Drew Mansion

Overlooking Klutho Park, the Drew Mansion sits on a prominent corner in Jacksonville, Florida. The eclectic residence was built in 1909 by Dr. Horace R. Drew, a renowned physician, and grandson of Jacksonville pioneer, Columbus Drew.

Drew MansionThe Drew Mansion features a mix of design styles from the early 20th century; including Tudor Revival, Queen Anne, and Spanish Colonial Revival. The house was built using two different stones. The majority of the house is a smooth concrete block, while the front hexagonal porch was built with Ashlar stone. Several unique features of the Drew Mansion include the third-story porch, and also a rear second-story “crying porch”, where a mother could take a crying infant in the middle of the night, to not disturb her husband.

Drew MansionDr. Horace Drew, along with his brothers, owned a successful printing business, H. & W.B. Drew Company, once located in downtown Jacksonville on West Bay Street. Dr. Drew would remain the Company President until his death in 1926. Throughout the 20th century, the printing business would remain in the family, eventually garnering the distinction as the “oldest family business” in Jacksonville. The H. & W.B. Drew Company provided engraved office stationery to businesses across the country. In 1997, Wells Legal Supply Inc. acquired the company and formed the Wells & Drew Companies.

Drew Mansion

Drew Mansion

Drew MansionOver the years, flooding of nearby Hogans Creek has caused the foundation of the Drew Mansion to sink. The floors have slanted several inches causing severe structural issues. By 2012, the Jacksonville Historical Society listed the Drew Mansion as one of the most in-danger historic structures. City Code Enforcement began citing the property in 2011 $250.00 per day for the overgrown yard amongst other violations. The fines continue to mount today, at a total of over $450,000.

Drew Mansion

Drew MansionDuring the early 1900s, Horace Drew converted his third-floor attic into a billiards room. He would play pool here with Oliver Hardy during Jacksonville’s days as a silent film capital. The last owner moved out in the early 2000s, leaving the home abandoned. The nearby neighbors began keeping watch over the house after vandals broke in and tore out the copper plumbing. In the last couple of years, members of the local historical society have secured the home in hopes of slowing down the decay process. However, years of neglect have left the roof in disrepair causing severe water damage.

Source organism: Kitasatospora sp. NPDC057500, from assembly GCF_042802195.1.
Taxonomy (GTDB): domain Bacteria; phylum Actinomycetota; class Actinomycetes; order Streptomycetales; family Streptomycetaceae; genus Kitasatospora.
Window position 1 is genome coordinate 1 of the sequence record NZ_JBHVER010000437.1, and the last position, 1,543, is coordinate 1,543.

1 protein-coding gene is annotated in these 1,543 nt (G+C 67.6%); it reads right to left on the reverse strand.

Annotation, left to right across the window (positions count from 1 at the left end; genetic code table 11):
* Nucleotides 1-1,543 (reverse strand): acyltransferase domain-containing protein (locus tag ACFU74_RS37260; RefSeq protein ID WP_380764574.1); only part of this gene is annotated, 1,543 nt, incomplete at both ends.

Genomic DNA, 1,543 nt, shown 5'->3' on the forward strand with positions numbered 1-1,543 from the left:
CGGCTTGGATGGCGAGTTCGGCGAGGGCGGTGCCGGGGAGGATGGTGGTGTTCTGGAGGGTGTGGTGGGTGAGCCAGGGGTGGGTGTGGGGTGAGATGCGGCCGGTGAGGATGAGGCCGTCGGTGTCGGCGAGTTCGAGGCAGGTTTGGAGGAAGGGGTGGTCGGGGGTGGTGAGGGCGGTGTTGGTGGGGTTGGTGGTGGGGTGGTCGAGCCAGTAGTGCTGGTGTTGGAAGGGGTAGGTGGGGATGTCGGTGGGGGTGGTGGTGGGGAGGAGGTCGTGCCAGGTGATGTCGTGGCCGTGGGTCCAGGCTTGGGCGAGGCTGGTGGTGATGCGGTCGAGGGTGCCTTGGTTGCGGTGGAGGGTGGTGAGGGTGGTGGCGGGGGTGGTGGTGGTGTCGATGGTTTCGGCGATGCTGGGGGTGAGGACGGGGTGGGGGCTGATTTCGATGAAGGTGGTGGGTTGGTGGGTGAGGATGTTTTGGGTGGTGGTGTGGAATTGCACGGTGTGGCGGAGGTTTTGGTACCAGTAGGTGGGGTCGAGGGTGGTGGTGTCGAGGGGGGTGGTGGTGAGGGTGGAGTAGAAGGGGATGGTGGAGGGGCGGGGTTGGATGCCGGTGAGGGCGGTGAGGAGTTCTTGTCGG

Drew MansionThe Drew Mansion was purchased in 2015, by a local construction firm for $40,000. The company proposed an $800,000 renovation project and planned to use the home as a model to promote the local historic Springfield neighborhood.

Drew Mansion


  1. Please let me know if you organize photo workshops that focus on abandoned sites. I would like to know more about how to “capture” these types of images.  I live near Seattle and have not be able to find a person/group that seeks out and photographs beautiful, abandoned places. Kind regards, Shelia W.


  2. This incredible home is a huge heartbreak for the Springfield community. I love your work, and was delighted to see the Drew featured on your ig. Wishing I were a deranged millionaire, so I could save them all.

    Liked by 1 person

  3. Those open arched views are perfect for vintage painters like Maxfeild Parrish, beautiful open views. Thanks for sharing these and the other fine images.


  4. Just looked on google maps, looks like someone is working on the house, there is a dumpster bin on the south side and scaffolding on the western side


      1. I am a descendant of the Drews. I’ve known the mansion still existed but I have never seen it. Thank you for the beautiful work you do.

        Teresa Lynn Bush


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